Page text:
How can Hong Kong enhance its walkability?

As more pedestrians – seasoned residents and travellers alike – take to the jam-packed streets, two experts explore how to make improvements while preserving the city’s character

Illustrations: Tim McDonagh


Markus Shaw

Chair of Walk DVRC


Paul Zimmerman

District Councilor, Civic Party


+852: How do you make a city like Hong Kong more walkable?


Markus Shaw (MS) The government has to look broadly at three areas: improving pedestrianisation in general, controlling vehicular traffic and coming up with a proper scheme for speed management. You can’t really deal with one without dealing with the others.


Paul Zimmerman (PZ) The issue is to put pedestrians first – that has yet to be done in Hong Kong. In a high-density city, you have to set priorities, and so far, the priority has been vehicles. The most obvious example occurs when a new building is constructed – the government has an opportunity to improve junctionsand traffic capacity. But that usually means pedestrians have to walk longer and farther.


+852: What initiatives have been implemented so far to improve walkability?


PZ The government is at a turning point. The Transport Department recently sentout a walkability study called Walk inHong Kong, to redefine road engineering decisions and give priority to pedestrians.


MS Hong Kong made a good start in 2016 by introducing a pilot scheme for an electronic road pricing system [to ease congestion by charging driverduring peak hours]. There are also plans to widen pavements leading to the harbourfront in Central and create more green corridors in Kowloon. And in Sham Shui Po, there are now speed-limit zones to make the district more pedestrian-friendly.


+852: From what you can see, does it look as though these efforts are sufficient?


PZ The study is not as comprehensive as we would have hoped: the people in charge tend to tackle problems with measures they think they can implement quickly, but that means they aren’t very strategic in terms of long-term planning. There is hope, but we might be under-shooting.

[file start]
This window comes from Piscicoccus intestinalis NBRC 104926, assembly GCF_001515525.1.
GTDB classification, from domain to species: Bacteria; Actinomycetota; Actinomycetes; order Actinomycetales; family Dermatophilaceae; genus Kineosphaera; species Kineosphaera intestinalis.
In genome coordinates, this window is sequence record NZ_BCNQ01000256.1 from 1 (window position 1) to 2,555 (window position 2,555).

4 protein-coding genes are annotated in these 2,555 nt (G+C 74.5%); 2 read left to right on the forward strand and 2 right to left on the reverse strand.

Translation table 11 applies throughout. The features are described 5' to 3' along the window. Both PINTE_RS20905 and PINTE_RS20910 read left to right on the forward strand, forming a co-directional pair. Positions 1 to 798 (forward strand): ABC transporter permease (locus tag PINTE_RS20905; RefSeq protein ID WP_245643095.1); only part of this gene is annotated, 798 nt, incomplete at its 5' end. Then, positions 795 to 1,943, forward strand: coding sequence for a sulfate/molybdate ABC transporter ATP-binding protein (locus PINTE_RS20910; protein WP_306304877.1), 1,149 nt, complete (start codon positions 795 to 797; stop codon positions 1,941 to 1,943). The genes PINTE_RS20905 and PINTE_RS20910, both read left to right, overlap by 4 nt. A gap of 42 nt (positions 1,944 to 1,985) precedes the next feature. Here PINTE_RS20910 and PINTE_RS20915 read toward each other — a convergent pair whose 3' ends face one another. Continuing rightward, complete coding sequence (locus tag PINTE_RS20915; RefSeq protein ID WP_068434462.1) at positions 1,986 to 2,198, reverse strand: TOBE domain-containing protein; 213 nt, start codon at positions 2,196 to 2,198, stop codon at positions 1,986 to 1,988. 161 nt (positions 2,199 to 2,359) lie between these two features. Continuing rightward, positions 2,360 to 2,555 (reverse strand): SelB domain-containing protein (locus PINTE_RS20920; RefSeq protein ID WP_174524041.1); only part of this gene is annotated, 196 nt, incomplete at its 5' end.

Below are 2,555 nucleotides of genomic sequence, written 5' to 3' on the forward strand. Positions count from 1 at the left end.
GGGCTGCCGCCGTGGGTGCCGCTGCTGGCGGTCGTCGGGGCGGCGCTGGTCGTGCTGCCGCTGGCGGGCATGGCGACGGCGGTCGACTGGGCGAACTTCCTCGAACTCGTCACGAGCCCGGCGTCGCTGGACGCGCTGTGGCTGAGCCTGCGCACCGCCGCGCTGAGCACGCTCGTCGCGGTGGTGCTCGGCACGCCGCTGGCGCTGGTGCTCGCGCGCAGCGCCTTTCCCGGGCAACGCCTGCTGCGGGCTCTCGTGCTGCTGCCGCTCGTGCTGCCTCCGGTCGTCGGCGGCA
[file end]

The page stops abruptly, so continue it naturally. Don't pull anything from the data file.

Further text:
MS During a 2017 conference [titled Green Walk], both a spokesperson of the Transport Department and [chief executive] Carrie Lam herself mentioned that cars have taken up too much space in the city, and that the focus has to be more on pedestrians. I think the intentions are there but they’re not ambitious enough.


+852: Where do you think the general public stands?


PZ In a way, it’s polarising. The streets are a contested place. Hong Kong’s road network is very short – we have the highest percentage of registered vehicles per kilometre on roads than any place in the world other than Monaco. There are a lot of competing players for the same, very limited space. When you make more room for pedestrians, you take it away from something else. For that to be done effectively, you need to reorganise the entire planning system from its core.


MS For me, it’s puzzling that shifts in attitudes are taking so long to take root. Yes, we have a very dense streetscape in Hong Kong, but the vast majority of people commute by public transport. Car owners are the minority. Placing pedestrians first should be a given.


+852: Mong Kok had a pedestrian zone in 2000, but it was closed in 2018. What do you make of that?


MS It was closed due to complaints about noise and crowds. There weren’t any specific regulations on what can and can’t happen on pedestrianised streets.


PZ I think there were simply too many departments involved. An administrative decision to tighten responsibilities should have been made, and wasn’t.


+852: Would the pedestrianisation of areas like Des Voeux Road Central (DVRC) help?


PZ It would change the whole urban landscape. This is the core central business district of the city, and yet, pedestrians struggle to stay on the pavement. It is seriously congested. Pedestrianising it would make it safer, more pleasant, reduce the traffic flow and improve air quality. It would definitely uplift the entire area.


MS I’d add that this is the core commercial corridor of the historic central business district, and making it pedestrian would give people a whole new appreciation of that. Other cities have implemented similar initiatives. It’s time we step up our game.


+852: But could walkability lead to further gentrification?


MS Pedestrianisation leads to district improvements, and improvements can sometimes lead to gentrification. To me, that’s not necessarily a negative outcome. If you look at Walk DVRC, I’m very happy to take some gentrification if it means improving the pedestrian conditions along Des Voeux Road Central, which are currently appalling.


PZ I think it’s very different from urban renewal, like the one currently taking place in Kwun Tong. We’re not trying to change the social and cultural landscape of the areas that we want to make pedestrian-friendly.


MS Yeah, Des Voeux Road Central is historic – some of the shops have been around for generations. If “gentrification” allows us to preserve them, not only does that benefit the community at large, but it also supports Hong Kong tourism and culture.

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